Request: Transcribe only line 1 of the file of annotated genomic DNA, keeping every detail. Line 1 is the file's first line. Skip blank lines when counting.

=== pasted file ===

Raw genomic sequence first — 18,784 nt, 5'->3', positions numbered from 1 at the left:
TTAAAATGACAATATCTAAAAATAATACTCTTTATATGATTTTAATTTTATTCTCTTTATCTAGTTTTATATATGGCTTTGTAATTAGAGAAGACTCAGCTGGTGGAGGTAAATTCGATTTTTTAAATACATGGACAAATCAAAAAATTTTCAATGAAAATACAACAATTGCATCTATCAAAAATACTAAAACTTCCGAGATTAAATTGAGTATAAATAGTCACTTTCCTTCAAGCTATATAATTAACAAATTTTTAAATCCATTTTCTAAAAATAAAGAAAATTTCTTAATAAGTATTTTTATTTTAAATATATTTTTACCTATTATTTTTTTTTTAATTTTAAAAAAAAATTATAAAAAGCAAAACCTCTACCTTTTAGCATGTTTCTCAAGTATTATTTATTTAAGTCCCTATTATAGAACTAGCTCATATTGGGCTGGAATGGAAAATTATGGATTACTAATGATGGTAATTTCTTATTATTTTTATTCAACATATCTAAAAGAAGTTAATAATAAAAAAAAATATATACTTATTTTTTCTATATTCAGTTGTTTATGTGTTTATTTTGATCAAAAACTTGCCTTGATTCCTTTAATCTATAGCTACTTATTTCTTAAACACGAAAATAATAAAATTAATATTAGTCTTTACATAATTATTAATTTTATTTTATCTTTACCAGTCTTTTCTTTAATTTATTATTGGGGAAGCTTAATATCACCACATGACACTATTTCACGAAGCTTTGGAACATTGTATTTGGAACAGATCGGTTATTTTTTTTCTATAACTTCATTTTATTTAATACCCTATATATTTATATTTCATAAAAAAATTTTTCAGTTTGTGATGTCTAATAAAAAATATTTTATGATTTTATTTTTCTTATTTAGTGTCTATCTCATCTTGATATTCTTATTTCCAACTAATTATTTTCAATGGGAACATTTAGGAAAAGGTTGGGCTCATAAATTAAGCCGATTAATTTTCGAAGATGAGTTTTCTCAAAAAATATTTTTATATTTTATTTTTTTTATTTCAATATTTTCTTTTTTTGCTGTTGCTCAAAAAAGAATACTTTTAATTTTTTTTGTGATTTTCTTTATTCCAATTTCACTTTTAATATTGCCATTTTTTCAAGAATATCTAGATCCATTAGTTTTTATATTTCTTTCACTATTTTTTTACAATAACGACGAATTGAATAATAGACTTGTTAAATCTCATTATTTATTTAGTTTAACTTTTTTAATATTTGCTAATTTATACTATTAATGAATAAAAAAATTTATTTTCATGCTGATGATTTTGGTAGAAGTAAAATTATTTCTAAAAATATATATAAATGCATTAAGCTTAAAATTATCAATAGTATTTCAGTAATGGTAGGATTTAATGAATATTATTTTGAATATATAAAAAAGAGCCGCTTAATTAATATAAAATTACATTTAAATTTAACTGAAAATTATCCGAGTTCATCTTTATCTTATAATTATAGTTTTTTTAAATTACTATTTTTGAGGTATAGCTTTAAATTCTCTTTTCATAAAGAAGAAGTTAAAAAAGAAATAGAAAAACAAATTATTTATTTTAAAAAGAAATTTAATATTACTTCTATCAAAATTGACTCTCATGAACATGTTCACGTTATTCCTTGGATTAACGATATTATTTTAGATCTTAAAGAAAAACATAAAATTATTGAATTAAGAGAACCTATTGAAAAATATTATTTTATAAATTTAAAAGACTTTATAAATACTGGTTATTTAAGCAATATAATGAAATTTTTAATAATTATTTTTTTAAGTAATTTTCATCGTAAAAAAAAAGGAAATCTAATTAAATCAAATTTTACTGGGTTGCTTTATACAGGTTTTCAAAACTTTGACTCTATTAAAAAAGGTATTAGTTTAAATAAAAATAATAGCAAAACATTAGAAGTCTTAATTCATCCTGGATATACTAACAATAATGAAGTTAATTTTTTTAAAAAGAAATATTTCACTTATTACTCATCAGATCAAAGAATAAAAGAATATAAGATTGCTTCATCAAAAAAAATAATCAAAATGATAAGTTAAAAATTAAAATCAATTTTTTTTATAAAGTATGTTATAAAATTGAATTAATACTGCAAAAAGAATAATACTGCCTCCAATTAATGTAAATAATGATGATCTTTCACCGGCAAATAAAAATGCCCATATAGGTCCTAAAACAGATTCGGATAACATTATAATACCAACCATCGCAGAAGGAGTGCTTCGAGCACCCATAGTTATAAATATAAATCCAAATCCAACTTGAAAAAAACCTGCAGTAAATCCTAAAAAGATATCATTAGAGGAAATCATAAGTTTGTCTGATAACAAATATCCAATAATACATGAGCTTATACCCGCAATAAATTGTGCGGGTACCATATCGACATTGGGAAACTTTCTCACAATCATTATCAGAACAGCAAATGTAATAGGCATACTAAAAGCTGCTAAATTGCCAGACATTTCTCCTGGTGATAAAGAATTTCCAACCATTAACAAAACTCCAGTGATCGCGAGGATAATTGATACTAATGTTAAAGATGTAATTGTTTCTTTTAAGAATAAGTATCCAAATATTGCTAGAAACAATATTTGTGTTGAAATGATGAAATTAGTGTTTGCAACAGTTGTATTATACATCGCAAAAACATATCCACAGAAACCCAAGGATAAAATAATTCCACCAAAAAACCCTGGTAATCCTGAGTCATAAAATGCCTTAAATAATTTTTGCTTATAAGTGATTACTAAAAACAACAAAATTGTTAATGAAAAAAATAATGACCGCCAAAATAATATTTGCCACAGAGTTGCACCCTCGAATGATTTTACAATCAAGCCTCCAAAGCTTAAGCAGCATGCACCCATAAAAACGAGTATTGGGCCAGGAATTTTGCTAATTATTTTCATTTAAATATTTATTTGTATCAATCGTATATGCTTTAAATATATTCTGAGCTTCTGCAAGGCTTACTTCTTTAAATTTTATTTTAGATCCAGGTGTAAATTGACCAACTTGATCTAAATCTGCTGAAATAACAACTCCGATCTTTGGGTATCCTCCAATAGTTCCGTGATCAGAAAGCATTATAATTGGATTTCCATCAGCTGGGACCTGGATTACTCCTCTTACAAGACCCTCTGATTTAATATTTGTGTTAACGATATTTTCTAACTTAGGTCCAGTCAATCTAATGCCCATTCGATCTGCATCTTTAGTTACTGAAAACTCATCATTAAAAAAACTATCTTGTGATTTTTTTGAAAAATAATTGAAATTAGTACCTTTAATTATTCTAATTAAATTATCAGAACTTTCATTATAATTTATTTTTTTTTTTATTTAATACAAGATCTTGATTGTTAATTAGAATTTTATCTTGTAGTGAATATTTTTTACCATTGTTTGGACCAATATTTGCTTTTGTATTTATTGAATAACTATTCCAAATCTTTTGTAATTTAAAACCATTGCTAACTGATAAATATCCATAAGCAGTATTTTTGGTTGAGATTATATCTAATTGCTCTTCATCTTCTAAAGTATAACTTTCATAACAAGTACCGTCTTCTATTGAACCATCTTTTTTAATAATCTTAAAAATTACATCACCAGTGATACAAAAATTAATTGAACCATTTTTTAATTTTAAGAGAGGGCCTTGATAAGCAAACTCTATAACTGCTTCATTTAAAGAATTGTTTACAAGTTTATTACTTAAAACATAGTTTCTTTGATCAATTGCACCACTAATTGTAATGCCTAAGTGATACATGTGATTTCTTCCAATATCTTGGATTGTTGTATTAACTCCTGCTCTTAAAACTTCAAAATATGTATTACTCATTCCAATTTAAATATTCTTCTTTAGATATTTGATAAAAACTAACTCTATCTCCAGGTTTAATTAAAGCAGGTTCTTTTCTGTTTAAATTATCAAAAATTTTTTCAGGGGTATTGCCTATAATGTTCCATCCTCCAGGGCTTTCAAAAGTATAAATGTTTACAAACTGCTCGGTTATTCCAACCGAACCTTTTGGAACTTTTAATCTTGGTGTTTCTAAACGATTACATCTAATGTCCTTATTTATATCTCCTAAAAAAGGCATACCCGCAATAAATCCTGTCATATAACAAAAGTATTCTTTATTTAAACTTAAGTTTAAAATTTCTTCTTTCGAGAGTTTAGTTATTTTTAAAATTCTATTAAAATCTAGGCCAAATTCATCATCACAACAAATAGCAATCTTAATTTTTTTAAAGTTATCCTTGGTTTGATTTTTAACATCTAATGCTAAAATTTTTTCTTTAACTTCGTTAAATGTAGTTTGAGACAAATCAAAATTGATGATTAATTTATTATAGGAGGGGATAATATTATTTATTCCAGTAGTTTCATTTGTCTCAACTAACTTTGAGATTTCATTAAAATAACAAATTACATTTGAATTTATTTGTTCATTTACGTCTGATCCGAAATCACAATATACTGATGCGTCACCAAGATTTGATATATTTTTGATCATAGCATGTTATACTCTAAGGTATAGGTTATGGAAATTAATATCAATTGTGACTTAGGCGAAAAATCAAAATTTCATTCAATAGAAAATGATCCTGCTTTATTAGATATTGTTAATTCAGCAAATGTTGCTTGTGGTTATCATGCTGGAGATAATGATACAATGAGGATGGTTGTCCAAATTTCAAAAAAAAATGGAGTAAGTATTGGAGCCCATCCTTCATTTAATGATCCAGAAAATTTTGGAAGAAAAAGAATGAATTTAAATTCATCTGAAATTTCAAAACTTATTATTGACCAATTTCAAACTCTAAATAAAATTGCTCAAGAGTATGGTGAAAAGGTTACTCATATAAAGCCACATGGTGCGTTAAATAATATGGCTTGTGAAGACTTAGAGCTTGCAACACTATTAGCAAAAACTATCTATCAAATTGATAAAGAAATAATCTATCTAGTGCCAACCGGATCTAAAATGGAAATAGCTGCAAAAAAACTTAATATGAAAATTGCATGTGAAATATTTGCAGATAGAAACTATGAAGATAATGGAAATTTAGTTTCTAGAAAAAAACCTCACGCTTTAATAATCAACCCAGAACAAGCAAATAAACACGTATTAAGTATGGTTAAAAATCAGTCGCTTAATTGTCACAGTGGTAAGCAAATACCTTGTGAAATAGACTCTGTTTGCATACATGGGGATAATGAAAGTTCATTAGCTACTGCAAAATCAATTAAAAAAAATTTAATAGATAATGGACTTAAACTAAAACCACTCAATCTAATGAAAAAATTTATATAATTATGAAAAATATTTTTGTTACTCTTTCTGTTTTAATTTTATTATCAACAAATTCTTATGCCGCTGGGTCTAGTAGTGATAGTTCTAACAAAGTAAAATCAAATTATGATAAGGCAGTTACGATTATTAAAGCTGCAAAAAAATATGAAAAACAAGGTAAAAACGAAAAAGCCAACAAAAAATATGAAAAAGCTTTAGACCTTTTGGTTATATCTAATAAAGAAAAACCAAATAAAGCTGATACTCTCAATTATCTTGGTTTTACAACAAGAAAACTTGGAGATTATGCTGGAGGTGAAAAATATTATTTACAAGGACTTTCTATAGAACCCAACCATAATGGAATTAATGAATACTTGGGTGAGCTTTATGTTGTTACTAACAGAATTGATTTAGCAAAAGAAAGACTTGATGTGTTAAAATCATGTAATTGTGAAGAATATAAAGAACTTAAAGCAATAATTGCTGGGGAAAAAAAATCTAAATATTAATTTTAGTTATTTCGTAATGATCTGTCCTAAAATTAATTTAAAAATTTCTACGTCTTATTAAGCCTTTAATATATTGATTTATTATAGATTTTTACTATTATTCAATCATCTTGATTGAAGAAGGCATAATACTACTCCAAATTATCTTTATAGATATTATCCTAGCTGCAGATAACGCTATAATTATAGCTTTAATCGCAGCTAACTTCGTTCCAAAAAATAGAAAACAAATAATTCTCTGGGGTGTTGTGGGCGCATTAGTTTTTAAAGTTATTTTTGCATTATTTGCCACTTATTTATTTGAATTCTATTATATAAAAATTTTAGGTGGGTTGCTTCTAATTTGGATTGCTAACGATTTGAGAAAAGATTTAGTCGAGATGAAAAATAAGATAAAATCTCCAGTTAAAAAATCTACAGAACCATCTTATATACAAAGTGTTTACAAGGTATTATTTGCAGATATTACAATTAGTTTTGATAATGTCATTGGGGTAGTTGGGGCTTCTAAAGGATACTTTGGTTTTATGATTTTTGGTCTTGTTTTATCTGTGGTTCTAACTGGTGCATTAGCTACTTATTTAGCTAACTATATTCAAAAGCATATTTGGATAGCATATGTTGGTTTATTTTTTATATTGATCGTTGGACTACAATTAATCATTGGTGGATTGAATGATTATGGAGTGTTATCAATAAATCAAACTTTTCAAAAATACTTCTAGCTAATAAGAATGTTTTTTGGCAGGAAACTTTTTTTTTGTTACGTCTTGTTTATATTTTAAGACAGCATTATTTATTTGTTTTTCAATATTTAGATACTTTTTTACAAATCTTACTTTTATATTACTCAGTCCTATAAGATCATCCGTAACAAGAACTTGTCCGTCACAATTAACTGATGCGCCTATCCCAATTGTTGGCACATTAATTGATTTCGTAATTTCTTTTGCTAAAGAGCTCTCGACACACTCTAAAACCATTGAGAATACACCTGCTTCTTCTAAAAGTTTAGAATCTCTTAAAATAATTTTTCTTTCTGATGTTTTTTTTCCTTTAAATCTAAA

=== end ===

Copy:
Raw genomic sequence first — 18,784 nt, 5'->3', positions numbered from 1 at the left: